number of commitments to the State Prison
last year was 128, being less than theftierage of
38 years. The cost of maintaining the State
Militia amounts to $150.000 a year. The amount
of deposits in Savings Banks is more than
SBo,ooo,ooo,andof this sum five-eighths have accu
mulated within the last ten years. The prospects
for the eventual completion of the lloosac Tannel
are declared to be satisfactory. The Governor,
accepting ti decision of the people, recommends
a positive enactment for the regulation and con
trol of the sale of liquor, and then Lasses on to,
national affairs.
The War Department.
WASIINGTON, Jan. B.—General Grant proposes
leaving this city for New York to-sight, and will
remain there several days.
Major-General Meade left Washington to-day
for Atlanta, Georgia. to assume command of the
Third Military District.
Capt. Thomas EL Patterson has been ordered
by the Navy Department to dnty at the Wash
ington Navy Yard.
Commodore (War C. Badger Is ordered to
duty as equipment officer at the Portsmouth
Navy Yard.
I lent.Colrimander John Weidman is ordered
to the Kea - isarge.
Amiga :at Surgeon J. N Hyde is ordered to
the Nara' Hospital at Warhingtom Captain Geo.
B. Br.:tch has been detached from the Washing
tacl navy-yard and to to hold himself in readiness
t.d command the flag-ship of the North Atlantic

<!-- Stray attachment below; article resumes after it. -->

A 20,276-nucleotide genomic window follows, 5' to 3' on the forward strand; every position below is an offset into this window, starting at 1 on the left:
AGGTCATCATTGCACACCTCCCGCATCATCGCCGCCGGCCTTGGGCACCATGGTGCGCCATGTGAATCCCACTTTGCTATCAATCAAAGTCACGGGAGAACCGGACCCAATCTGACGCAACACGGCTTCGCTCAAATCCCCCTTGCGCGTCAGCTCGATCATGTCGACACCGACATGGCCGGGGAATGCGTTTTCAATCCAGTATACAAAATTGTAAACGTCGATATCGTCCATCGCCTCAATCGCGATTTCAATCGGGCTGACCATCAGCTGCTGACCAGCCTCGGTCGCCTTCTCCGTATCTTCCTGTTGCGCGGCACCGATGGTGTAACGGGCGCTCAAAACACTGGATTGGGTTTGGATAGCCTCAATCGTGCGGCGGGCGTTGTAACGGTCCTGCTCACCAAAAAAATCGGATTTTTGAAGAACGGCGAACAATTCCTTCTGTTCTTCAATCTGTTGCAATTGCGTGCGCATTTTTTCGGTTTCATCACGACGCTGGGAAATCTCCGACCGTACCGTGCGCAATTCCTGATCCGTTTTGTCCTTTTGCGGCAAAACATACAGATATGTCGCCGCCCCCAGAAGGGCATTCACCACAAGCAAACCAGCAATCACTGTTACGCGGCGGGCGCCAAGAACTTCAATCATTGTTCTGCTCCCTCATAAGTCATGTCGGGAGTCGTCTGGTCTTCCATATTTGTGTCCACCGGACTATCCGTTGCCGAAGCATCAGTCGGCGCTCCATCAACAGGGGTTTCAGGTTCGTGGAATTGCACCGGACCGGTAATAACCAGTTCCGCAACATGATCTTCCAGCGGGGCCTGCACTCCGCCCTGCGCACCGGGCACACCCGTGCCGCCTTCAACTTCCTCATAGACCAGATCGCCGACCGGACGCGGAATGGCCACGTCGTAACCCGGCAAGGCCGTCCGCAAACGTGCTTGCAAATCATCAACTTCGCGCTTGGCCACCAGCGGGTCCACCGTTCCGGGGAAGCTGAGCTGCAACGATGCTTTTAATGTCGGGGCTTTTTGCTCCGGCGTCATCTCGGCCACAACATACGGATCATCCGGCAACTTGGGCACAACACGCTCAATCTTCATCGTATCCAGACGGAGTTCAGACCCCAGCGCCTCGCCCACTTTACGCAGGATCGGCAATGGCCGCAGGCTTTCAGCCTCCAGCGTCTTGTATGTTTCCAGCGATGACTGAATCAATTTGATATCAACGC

-squadron.
i..kcting Passed Assistant Surgeon D. C. Bur
leigh has been detached from the Naval Hospital
atWaqiington and ordered to the Purveyor.
From Maine.
PonTLANn. Me., Jan. 3.—A Eire last night de
stroyed the Beethoven block, in Rockland.. The
loss is not known.
Arrived—Steamer Nova Scotia, from Liverpool.
A t:GC.STA, Jan. 3.—Leave was asked in . the
House and Senate to-day to present a bill re
pealing the State Constabulary act, but wki; not
granted in either house. The vote standing in
the Home 40 in favor and t against, and in the
Senate 4 in favor and 21 opposed.
FROR NEW YORK.
New Yous, January 3d.—At 11 o'clock last
night a river thief got on board the brig Essex,
lying at Pier No. 4. East river and while prowl
ing about the vessel aroused Lawrence Ramsey,
a seaman, who gave an arum and strove to
secure the thief. The latter, however, broke
away and ran toward the side of the vessel,
closely followed by Ramsey. Delayed a little in
Ids hurry to get outside the bulwarks and into a
boat alongside the brig, and, fearing capture, the
'thief turned and fired upon the seaman. One
ball entered his right breast and lodged In the
shoulder, inflicting a serious and probably fatal